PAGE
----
Mariaelena Huambachano, Ph.D., Assistant Professor of Indigenous Studies and Sustainability, California State University, Northridge, California, US.

Rebecca Tarlau, Ph.D., Assistant Professor of Education and Labor Studies, The Pennsylvania State University, US.

Reviewed and Endorsed by:

Raj Patel, Ph.D., Research Professor, Lyndon B. Johnson School of Public Affairs, University of Texas at Austin, US.

Christopher M. Bacon, Ph.D., Associate Professor of Environmental Studies, Department of Environmental Studies and Sciences, Santa Clara University, US.

Joshua Sbicca, Ph.D., Assistant Professor, Department of Sociology, Colorado State University, US.

Garrett Graddy-Lovelace, Ph.D., Assistant Professor, School of International Service, American University, US.

Timothy Bowles, Ph.D., Assistant Professor of Agroecology and Sustainable Agricultural Systems, University of California Berkeley, US.

Johanna Jacobi, Ph.D., Senior Research Scientist, Centre for Development and Environment, University of Bern, Switzerland.

Liz Carlisle, Ph.D., Lecturer, School of Earth, Energy & Environmental Sciences, Stanford University, Palo Alto, US.

Noa Lincoln, Ph.D. Assistant Researcher of Indigenous Crops and Cropping Systems, University of Hawai‘i at Manoa, US.

Marcia Ishii-Eiteman, Ph.D., Senior Scientist, Pesticide Action Network North America, US.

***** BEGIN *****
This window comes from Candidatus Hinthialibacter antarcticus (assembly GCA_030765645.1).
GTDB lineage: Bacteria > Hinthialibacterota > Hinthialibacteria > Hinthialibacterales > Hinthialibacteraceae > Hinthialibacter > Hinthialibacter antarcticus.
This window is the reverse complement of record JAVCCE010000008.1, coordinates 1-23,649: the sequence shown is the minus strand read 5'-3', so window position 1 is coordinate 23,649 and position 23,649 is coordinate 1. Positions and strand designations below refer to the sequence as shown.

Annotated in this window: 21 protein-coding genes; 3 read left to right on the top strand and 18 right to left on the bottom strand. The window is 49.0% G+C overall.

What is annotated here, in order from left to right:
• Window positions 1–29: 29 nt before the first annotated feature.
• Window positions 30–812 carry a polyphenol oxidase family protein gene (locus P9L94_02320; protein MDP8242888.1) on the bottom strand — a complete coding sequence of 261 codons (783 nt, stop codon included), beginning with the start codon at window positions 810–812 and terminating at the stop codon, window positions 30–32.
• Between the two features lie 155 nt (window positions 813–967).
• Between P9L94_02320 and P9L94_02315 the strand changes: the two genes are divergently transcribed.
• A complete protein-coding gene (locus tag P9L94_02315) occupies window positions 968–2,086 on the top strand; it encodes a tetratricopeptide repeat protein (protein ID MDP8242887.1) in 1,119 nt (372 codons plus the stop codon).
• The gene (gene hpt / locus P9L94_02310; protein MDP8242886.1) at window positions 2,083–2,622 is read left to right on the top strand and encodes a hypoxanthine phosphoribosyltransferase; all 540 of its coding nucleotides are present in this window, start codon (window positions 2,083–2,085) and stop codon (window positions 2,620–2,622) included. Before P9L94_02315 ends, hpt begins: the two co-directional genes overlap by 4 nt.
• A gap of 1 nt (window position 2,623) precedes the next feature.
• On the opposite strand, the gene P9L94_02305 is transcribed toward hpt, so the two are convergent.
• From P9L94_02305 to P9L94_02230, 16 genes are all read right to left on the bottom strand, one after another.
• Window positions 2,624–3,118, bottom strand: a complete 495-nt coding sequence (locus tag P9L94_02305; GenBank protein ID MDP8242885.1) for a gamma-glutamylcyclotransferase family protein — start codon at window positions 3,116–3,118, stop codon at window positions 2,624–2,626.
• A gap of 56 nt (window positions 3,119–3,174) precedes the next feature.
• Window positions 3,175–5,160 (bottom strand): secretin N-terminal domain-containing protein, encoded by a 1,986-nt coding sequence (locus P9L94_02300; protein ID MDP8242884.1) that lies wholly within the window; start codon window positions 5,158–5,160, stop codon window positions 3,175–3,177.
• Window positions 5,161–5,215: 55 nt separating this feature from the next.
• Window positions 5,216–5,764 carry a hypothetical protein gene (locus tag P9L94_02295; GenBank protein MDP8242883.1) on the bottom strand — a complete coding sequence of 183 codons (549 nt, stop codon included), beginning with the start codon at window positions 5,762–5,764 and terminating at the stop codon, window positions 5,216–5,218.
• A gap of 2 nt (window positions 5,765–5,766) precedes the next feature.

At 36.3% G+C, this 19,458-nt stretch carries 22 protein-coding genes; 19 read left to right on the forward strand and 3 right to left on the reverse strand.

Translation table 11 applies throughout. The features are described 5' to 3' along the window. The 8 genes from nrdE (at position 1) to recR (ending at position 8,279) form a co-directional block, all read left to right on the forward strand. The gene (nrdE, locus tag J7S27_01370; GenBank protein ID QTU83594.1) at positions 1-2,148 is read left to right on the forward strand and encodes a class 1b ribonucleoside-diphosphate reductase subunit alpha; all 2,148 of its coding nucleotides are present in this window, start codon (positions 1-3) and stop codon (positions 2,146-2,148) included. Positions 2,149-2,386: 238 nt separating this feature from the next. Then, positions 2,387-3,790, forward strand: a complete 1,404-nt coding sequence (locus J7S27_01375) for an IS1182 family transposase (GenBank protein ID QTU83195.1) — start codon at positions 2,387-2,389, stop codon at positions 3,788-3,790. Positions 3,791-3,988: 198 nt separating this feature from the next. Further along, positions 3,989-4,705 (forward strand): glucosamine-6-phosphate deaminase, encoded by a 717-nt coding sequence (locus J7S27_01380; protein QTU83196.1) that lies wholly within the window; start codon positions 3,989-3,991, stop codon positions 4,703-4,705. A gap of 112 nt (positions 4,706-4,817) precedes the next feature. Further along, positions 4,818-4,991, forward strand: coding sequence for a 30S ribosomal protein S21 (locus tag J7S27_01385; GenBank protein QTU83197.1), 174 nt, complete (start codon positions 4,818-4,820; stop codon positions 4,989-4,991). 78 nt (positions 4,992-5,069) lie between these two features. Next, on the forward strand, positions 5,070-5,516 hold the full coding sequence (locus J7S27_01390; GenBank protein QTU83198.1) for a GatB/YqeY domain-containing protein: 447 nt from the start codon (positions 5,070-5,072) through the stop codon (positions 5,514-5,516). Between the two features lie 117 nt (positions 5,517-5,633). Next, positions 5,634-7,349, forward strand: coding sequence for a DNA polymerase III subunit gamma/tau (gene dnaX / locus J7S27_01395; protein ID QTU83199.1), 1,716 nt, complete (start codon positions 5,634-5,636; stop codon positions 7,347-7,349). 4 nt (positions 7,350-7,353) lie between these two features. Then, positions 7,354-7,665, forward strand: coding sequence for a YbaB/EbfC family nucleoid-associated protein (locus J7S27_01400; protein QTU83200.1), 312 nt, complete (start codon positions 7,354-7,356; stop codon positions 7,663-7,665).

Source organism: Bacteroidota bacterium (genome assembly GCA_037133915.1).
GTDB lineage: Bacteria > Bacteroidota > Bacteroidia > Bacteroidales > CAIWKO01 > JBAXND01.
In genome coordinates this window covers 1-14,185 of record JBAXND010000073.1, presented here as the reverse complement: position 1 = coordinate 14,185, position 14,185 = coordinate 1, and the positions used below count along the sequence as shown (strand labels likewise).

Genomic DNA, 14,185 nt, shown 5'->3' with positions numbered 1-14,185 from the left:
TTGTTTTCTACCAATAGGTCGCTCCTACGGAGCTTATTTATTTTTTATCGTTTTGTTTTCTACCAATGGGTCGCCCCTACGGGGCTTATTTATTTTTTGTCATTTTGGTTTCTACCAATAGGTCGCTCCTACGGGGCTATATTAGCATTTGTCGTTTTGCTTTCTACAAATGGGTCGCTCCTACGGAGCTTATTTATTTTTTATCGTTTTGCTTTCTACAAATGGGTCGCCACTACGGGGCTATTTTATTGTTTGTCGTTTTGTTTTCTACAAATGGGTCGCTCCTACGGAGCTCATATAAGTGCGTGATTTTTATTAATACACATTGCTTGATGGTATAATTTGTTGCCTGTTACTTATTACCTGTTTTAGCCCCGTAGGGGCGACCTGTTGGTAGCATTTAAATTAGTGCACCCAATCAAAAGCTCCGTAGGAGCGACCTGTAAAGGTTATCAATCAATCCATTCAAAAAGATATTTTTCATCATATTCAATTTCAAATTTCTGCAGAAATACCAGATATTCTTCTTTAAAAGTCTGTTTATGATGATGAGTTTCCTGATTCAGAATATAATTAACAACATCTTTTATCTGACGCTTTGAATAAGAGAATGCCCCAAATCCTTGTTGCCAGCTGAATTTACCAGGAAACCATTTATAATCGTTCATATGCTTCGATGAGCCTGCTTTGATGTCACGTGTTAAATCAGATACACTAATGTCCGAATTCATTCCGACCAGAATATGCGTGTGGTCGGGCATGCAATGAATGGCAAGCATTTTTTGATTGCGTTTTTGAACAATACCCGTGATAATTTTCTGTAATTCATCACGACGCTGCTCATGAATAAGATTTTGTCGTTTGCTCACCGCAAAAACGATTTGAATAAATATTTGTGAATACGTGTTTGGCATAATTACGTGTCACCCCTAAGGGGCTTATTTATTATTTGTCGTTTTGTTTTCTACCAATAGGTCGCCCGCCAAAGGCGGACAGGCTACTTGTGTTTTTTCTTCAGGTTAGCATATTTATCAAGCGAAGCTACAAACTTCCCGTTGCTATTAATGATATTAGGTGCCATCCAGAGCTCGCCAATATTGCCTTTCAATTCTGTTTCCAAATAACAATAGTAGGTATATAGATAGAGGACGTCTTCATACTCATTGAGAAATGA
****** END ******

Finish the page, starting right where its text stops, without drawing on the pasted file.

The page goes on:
Marcia DeLonge, Ph.D., Scientist, Food and Environment Program, Union of Concerned Scientists, US.

Rafter Ferguson, Ph.D., Scientist, Food and Environment Program, Union of Concerned Scientists, US.

Doug Gurian-Sherman, Ph.D., Strategic Expansion and Trainings, LLC, US.

Samir K. Doshi, Ph.D., Senior Technology and Innovation Advisor, World Wildlife Fund, International

Neeraja Havaligi, Ph.D., ED, Greater Portland Sustainability Education Network, Courtesy Faculty at Oregon State University’s Environmental Science Graduate Program, Corvallis, Oregon, US.

David Meek, Ph.D., Assistant Professor, International Studies, University of Oregon, Eugene, Oregon, US.

Summary of Recommendations

- Clarify the understood relationship between Sustainable Food Systems and Food Security, moving away from an "impact model" towards a relational "ecosystem" model.

- Provide much stronger evidence-based assessment of agroecology and other innovations in terms of meeting holistic criteria for Sustainable Food Systems that includes, but is not limited to, Food Security & Nutrition.

- We suggest a holistic framework for SFS that includes FSN within a larger “ecosystem” of metrics would also include ecosystem/ecological health, knowledge and cultural diversity, equity, and rights-based democratic governance. (See Diagram: An ecosystem of Sustainable Food Systems framework).

- Rights is not another innovation. It is important to ground the entire analysis within the rights-based mandates of the CFS. Currently, Right-based innovations are included alongside other production systems, when they do not belong in that analysis. Rights provide a fundamental base that underpin all of SFS and FSN.